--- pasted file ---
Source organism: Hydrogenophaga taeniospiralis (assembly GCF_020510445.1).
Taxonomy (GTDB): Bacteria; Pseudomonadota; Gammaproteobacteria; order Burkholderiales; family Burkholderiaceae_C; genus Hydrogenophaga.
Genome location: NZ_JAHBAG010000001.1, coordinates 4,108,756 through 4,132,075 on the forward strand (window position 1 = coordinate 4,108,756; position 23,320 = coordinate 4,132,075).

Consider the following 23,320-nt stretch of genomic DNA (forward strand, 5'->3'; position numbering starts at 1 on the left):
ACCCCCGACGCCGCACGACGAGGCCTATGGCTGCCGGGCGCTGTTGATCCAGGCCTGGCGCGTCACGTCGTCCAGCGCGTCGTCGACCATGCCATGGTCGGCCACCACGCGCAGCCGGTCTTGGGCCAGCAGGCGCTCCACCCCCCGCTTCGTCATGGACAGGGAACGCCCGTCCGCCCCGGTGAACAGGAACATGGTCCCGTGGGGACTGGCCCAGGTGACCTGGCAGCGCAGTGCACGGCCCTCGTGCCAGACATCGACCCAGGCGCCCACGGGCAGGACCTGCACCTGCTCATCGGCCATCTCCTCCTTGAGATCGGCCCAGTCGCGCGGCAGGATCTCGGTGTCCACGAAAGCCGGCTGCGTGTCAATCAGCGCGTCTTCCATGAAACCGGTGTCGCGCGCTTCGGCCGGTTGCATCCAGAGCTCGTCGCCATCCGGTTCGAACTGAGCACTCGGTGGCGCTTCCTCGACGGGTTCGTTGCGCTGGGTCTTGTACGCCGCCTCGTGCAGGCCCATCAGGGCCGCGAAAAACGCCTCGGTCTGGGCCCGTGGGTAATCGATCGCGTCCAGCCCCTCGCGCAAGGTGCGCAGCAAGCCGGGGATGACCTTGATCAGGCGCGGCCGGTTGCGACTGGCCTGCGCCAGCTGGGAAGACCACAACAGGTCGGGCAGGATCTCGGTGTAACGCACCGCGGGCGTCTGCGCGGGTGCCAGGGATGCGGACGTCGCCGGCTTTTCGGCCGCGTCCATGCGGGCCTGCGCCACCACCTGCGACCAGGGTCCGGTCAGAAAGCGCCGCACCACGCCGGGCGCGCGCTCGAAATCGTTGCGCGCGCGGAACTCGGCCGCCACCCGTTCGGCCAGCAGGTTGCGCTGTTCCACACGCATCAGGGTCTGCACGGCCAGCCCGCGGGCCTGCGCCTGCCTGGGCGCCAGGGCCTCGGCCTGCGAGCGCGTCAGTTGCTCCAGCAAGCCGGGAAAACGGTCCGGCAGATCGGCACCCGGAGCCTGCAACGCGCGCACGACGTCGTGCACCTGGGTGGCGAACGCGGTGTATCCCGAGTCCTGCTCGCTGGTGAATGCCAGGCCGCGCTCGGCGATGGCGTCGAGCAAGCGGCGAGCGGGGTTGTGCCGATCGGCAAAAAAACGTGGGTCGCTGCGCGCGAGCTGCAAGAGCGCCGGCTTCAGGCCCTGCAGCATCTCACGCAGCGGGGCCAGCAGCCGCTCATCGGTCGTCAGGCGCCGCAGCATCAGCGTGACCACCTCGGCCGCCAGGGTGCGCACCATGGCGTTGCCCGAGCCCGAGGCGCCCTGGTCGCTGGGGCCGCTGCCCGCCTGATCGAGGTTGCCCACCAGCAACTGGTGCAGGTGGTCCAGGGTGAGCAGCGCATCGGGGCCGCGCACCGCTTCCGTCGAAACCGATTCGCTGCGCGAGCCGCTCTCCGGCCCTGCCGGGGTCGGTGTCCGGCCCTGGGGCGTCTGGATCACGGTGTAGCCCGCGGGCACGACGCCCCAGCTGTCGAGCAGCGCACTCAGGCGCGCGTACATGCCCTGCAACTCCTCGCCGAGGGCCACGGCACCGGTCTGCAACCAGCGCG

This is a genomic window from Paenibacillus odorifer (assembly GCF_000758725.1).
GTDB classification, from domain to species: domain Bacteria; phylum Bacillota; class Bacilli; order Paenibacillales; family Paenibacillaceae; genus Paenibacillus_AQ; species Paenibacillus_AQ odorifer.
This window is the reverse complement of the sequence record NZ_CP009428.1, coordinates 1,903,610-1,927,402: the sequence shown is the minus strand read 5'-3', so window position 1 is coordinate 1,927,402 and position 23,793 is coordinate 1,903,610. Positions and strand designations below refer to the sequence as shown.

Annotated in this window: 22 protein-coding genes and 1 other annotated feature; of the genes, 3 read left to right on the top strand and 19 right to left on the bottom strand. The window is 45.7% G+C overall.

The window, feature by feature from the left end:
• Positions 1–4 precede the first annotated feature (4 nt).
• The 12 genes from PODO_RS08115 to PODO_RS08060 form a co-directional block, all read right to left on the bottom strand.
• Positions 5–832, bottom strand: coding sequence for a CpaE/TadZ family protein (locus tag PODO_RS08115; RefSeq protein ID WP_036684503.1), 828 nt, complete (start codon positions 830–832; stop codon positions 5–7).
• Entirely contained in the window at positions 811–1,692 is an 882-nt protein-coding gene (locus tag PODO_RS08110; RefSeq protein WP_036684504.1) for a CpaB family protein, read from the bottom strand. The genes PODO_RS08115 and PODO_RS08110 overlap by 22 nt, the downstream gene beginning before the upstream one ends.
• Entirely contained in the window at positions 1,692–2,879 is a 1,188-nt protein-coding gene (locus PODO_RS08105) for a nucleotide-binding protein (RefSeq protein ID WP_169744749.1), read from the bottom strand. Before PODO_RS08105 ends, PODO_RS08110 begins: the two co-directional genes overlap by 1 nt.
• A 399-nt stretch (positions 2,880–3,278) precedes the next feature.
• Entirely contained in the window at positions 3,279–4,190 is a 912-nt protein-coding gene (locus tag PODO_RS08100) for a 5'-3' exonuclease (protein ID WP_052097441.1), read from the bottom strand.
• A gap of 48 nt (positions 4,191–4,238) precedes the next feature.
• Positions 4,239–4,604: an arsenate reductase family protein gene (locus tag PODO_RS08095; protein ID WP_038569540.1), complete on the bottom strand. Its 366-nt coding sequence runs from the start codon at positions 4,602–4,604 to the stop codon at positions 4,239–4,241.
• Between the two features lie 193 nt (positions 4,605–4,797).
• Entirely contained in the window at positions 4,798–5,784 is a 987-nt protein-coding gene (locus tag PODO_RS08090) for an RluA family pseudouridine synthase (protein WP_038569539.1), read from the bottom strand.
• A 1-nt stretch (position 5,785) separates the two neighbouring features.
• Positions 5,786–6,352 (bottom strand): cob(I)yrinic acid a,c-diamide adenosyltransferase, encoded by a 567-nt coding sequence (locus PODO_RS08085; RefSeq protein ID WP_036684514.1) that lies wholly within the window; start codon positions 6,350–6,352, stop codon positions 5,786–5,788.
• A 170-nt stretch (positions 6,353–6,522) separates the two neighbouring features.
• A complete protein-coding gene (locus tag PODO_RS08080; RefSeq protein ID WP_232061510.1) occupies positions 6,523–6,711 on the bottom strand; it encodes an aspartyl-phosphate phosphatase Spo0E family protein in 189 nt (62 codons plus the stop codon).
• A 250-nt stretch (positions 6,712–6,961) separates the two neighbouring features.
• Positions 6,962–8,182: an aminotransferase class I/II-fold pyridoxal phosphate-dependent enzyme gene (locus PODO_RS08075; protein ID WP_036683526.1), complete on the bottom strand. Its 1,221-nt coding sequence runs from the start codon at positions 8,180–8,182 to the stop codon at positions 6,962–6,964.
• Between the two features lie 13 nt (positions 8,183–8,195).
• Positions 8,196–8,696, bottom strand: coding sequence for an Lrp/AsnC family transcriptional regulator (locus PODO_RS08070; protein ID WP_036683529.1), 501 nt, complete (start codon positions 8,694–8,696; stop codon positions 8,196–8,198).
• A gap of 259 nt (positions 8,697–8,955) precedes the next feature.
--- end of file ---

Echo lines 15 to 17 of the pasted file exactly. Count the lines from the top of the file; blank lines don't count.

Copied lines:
• Entirely contained in the window at positions 1,692–2,879 is a 1,188-nt protein-coding gene (locus PODO_RS08105) for a nucleotide-binding protein (RefSeq protein ID WP_169744749.1), read from the bottom strand. Before PODO_RS08105 ends, PODO_RS08110 begins: the two co-directional genes overlap by 1 nt.
• A 399-nt stretch (positions 2,880–3,278) precedes the next feature.
• Entirely contained in the window at positions 3,279–4,190 is a 912-nt protein-coding gene (locus tag PODO_RS08100) for a 5'-3' exonuclease (protein ID WP_052097441.1), read from the bottom strand.